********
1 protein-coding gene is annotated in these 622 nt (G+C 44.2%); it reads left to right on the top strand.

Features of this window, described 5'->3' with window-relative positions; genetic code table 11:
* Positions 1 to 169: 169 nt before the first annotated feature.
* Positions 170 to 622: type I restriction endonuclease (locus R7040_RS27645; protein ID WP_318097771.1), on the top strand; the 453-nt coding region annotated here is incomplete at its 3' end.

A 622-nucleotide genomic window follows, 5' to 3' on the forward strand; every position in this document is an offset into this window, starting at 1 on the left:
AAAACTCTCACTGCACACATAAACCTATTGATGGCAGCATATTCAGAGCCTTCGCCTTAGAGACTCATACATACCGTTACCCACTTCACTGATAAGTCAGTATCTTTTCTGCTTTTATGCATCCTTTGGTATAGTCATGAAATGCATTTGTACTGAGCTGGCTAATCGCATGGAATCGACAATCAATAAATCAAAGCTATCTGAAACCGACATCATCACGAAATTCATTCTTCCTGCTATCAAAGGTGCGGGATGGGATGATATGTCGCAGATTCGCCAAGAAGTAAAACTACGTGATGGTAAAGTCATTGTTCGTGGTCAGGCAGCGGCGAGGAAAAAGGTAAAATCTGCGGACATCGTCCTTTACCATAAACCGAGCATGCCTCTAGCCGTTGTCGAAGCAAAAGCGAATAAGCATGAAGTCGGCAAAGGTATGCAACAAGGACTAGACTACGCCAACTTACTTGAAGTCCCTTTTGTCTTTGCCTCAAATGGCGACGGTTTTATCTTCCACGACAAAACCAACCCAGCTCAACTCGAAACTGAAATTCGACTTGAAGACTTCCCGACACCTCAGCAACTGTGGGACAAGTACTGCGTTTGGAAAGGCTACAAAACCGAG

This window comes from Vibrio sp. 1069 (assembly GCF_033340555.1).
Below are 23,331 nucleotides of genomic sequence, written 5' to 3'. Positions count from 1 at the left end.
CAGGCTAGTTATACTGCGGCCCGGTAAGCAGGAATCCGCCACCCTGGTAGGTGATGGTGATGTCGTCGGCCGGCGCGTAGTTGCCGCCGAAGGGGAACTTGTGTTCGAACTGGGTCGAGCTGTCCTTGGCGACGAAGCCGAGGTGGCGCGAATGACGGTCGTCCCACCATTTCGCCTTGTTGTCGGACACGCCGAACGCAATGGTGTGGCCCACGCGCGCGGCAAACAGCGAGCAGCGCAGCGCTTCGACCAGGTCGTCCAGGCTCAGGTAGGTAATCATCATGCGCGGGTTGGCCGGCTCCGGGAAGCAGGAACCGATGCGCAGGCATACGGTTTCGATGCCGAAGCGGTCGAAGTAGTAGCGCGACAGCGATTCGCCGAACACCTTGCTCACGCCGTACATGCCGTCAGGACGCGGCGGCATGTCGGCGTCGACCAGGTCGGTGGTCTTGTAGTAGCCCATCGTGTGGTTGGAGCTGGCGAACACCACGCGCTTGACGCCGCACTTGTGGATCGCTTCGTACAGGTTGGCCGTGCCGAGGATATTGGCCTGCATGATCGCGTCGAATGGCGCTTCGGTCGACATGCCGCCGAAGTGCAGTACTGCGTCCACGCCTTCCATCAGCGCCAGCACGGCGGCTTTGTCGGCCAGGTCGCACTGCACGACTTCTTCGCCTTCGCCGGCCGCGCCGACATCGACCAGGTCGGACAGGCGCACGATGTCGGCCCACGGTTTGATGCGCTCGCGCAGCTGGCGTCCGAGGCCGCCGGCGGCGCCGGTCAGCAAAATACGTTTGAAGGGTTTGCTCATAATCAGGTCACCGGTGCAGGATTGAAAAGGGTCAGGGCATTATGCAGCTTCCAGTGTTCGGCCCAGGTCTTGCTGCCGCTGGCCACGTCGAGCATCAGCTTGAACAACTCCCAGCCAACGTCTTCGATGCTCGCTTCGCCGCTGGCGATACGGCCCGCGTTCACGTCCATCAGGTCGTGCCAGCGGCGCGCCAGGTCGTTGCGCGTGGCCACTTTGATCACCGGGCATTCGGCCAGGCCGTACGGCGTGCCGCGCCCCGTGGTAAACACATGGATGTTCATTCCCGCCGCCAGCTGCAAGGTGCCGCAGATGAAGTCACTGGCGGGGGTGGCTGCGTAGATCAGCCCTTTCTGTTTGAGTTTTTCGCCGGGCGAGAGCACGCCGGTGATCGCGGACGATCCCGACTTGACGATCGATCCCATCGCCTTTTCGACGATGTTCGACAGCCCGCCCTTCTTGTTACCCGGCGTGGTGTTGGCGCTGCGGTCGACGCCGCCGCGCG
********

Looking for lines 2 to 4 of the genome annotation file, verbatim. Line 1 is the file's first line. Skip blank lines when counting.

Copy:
Features of this window, described 5'->3' with window-relative positions; genetic code table 11:
* Positions 1 to 169: 169 nt before the first annotated feature.
* Positions 170 to 622: type I restriction endonuclease (locus R7040_RS27645; protein ID WP_318097771.1), on the top strand; the 453-nt coding region annotated here is incomplete at its 3' end.